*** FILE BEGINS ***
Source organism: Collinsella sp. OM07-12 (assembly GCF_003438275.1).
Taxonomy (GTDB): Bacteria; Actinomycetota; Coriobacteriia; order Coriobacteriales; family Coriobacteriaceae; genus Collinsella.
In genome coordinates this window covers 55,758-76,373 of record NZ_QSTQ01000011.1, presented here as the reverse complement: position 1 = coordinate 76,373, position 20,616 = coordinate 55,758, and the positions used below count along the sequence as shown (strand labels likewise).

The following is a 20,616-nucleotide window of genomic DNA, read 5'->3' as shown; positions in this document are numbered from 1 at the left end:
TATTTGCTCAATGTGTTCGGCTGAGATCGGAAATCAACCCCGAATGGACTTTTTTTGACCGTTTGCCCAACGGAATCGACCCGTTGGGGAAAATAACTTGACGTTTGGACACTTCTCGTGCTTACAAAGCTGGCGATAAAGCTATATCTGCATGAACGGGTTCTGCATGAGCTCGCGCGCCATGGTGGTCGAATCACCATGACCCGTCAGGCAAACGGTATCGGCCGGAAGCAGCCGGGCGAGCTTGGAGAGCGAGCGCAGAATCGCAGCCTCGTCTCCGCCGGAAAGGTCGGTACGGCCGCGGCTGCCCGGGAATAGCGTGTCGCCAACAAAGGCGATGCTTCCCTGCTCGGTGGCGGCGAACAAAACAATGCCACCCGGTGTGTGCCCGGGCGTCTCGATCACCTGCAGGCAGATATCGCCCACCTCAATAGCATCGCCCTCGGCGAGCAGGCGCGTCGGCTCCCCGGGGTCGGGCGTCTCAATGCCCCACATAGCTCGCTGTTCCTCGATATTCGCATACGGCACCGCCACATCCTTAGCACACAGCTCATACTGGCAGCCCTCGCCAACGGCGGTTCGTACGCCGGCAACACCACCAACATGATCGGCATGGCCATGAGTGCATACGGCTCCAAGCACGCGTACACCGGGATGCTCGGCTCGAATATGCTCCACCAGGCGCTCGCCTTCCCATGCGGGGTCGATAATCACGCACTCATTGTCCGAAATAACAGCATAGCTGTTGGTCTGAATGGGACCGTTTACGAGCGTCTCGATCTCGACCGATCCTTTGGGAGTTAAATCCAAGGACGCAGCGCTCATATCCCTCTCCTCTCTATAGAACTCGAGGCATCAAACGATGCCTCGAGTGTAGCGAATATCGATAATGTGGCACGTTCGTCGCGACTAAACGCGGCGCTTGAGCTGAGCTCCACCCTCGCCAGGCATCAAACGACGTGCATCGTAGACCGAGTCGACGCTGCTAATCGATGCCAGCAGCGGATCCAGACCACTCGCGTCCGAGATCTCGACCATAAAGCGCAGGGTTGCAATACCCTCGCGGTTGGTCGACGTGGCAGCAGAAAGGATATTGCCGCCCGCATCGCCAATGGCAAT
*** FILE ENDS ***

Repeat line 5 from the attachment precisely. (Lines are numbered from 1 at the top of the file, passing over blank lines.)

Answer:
TATTTGCTCAATGTGTTCGGCTGAGATCGGAAATCAACCCCGAATGGACTTTTTTTGACCGTTTGCCCAACGGAATCGACCCGTTGGGGAAAATAACTTGACGTTTGGACACTTCTCGTGCTTACAAAGCTGGCGATAAAGCTATATCTGCATGAACGGGTTCTGCATGAGCTCGCGCGCCATGGTGGTCGAATCACCATGACCCGTCAGGCAAACGGTATCGGCCGGAAGCAGCCGGGCGAGCTTGGAGAGCGAGCGCAGAATCGCAGCCTCGTCTCCGCCGGAAAGGTCGGTACGGCCGCGGCTGCCCGGGAATAGCGTGTCGCCAACAAAGGCGATGCTTCCCTGCTCGGTGGCGGCGAACAAAACAATGCCACCCGGTGTGTGCCCGGGCGTCTCGATCACCTGCAGGCAGATATCGCCCACCTCAATAGCATCGCCCTCGGCGAGCAGGCGCGTCGGCTCCCCGGGGTCGGGCGTCTCAATGCCCCACATAGCTCGCTGTTCCTCGATATTCGCATACGGCACCGCCACATCCTTAGCACACAGCTCATACTGGCAGCCCTCGCCAACGGCGGTTCGTACGCCGGCAACACCACCAACATGATCGGCATGGCCATGAGTGCATACGGCTCCAAGCACGCGTACACCGGGATGCTCGGCTCGAATATGCTCCACCAGGCGCTCGCCTTCCCATGCGGGGTCGATAATCACGCACTCATTGTCCGAAATAACAGCATAGCTGTTGGTCTGAATGGGACCGTTTACGAGCGTCTCGATCTCGACCGATCCTTTGGGAGTTAAATCCAAGGACGCAGCGCTCATATCCCTCTCCTCTCTATAGAACTCGAGGCATCAAACGATGCCTCGAGTGTAGCGAATATCGATAATGTGGCACGTTCGTCGCGACTAAACGCGGCGCTTGAGCTGAGCTCCACCCTCGCCAGGCATCAAACGACGTGCATCGTAGACCGAGTCGACGCTGCTAATCGATGCCAGCAGCGGATCCAGACCACTCGCGTCCGAGATCTCGACCATAAAGCGCAGGGTTGCAATACCCTCGCGGTTGGTCGACGTGGCAGCAGAAAGGATATTGCCGCCCGCATCGCCAATGGCAAT